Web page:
Who wants to show up at the autocross in yet another boring, predictable Miata? It’s the safe, expected choice. But there’s another early-’90s platform that’s perfect for the autocross and the canyon road. We’re talking, of course, about the Jeep Cherokee-based Comanche pickup truck.
“I’ve often thought that if cars had just been invented yesterday, and the inventor proposed that they should travel at 55-65 mph in opposite directions on 24-foot-wide roads [...] we would judge that inventor insane.” Thus wrote Peter Egan, in a somber 1998 column you simply must read.
Internet showoffs make it seem like you need a dedicated track car to have fun on open lapping days. They’re dead wrong—as this high schooler showed us by bringing his family’s Chrysler 200 to a track day at Mid-Ohio. And he had an absolute blast.
Icon 4x4 builds Frankenstein vehicles—off-road trucks that meld modern mechanicals with vintage bodywork to create jaw-dropping machines. As founder Jonathan Ward showed off two of his creations to us, it became clear: These aren’t just hot-rods; they’re architecture, fashion, and industrial design rolled into…
Tesla took the wraps off its next big thing last week—the Model X. It’s an all-electric crossover with ridiculous rear doors and enough horsepower to scoot from 0-60 faster than a Ferrari FF. And I’m majorly underwhelmed.
In 1963, Jaguar planned to build 18 E-Type Lightweight racing coupes, with aluminum bodies and ripping D-Type racing engines. Only 12 were assembled. 50 years later, Jaguar set out to build the rest. And Road & Track got to slip behind the wheel.
Road & Track’s Performance Car of the Year test sounds like every gearhead’s dream. But nobody dreams of being stranded on the side of an abandoned country road with a tire pushed off its rim in a car that carries no spare and no tools.
A sports car on an open road is a great place to do some thinking. This is a truth every gearhead can confirm. So when Benjamin Preston wanted to get to the heart of the American sports car—its past and its future—he couldn’t have picked a better thinking chamber than the 2015 Corvette Stingray.
It’s probably been a good decade since you saw a Chevy Lumina moving under its own power. But there was a time, a glorious time, when the Lumina was the crown prince of 1990s rental car fleets. And that GM front-driver made vacationing Midwesterners go absolutely berserk.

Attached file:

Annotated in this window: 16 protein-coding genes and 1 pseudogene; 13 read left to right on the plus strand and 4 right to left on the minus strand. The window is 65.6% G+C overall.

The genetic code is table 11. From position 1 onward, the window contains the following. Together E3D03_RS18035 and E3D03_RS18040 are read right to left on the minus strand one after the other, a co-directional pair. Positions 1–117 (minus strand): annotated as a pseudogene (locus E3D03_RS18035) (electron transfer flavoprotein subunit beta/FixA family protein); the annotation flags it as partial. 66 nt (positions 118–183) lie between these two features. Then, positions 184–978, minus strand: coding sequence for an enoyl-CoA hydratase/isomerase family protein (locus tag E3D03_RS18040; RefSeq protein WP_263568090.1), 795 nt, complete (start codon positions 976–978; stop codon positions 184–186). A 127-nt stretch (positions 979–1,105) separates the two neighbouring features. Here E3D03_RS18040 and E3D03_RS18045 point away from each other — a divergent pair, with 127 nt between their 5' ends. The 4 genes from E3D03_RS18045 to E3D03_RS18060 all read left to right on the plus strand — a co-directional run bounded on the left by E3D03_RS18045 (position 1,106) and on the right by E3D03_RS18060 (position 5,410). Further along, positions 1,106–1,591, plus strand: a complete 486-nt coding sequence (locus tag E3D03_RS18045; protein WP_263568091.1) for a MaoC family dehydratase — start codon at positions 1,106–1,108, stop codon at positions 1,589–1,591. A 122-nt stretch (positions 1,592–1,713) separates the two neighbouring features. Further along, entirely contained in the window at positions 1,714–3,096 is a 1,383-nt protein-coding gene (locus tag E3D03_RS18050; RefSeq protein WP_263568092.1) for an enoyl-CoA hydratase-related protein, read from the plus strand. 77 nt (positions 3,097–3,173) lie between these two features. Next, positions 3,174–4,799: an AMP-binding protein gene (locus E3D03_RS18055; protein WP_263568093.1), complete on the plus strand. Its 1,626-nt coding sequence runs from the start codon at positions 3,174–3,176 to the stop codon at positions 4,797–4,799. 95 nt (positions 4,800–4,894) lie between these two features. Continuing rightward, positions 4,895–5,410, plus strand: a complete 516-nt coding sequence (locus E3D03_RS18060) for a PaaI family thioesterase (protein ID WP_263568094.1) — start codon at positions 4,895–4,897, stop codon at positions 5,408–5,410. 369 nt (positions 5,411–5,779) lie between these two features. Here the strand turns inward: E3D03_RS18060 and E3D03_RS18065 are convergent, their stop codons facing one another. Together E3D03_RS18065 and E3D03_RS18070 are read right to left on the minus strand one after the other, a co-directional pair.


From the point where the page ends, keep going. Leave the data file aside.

Back in the March, 1998 issue of Road & Track, the ever-influential Peter Egan presented a quiz called “Does Your Car Have Character?” A lot has changed since 1998, so Jack Baruth updated the quiz for modern motorheads. Here’s the definitive answer, for 2015, as to whether your daily driver has street cred.
“There’s a deal you make, and it’s that you can get killed.” That’s how Robin Miller, a veteran of racing who’s covered IndyCar for 47 years, described it to Marshall Pruett in Road & Track.
“Yours truly, the car medic who can detect a pulse when all others see only bleached bones with arrows through an empty rib cage out on the lonely prairie.” That’s how Peter Egan describes himself in this Side Glances column, “Girding Oneself for Battle With the Restorable Car.”
Patrick Bedard, golden-age automotive journalist, perhaps put it best: Those left-lane hogs puttering along in the left lane, well below the speed limit, backing up traffic for miles behind them? They’re members of “The Anti-Destination League.” And they have an uncanny love for cute-ute crossovers.
Simon Lord was an officer in the British Army stationed in Germany when he caught the E30 M3 bug. It was 2004, and Lord cancelled an order for a brand-new E46 M3 the moment he laid eyes on a Macau Blue first-gen M3. For Lord, that car changed everything.
Marc Miller is nearly ready for his first appearance at the 24 Hours of Le Mans. The American racer has been hard at work preparing to co-drive the No. 53 Dodge Viper GT3-R at this weekend’s 83rd running of the legendary endurance race. Along the way, Miller has learned some important, and unusual, tricks to success…
At first glance, this 1956 video is just a great find for racing fans: Mike Hawthorn, narrating a lap around Le Mans, a camera on his Jaguar D-Type giving us driver’s-eye view. It’s fantastic to watch—but it holds subtle references to the deadliest day in motorsports history, which unfolded 60 years ago this month.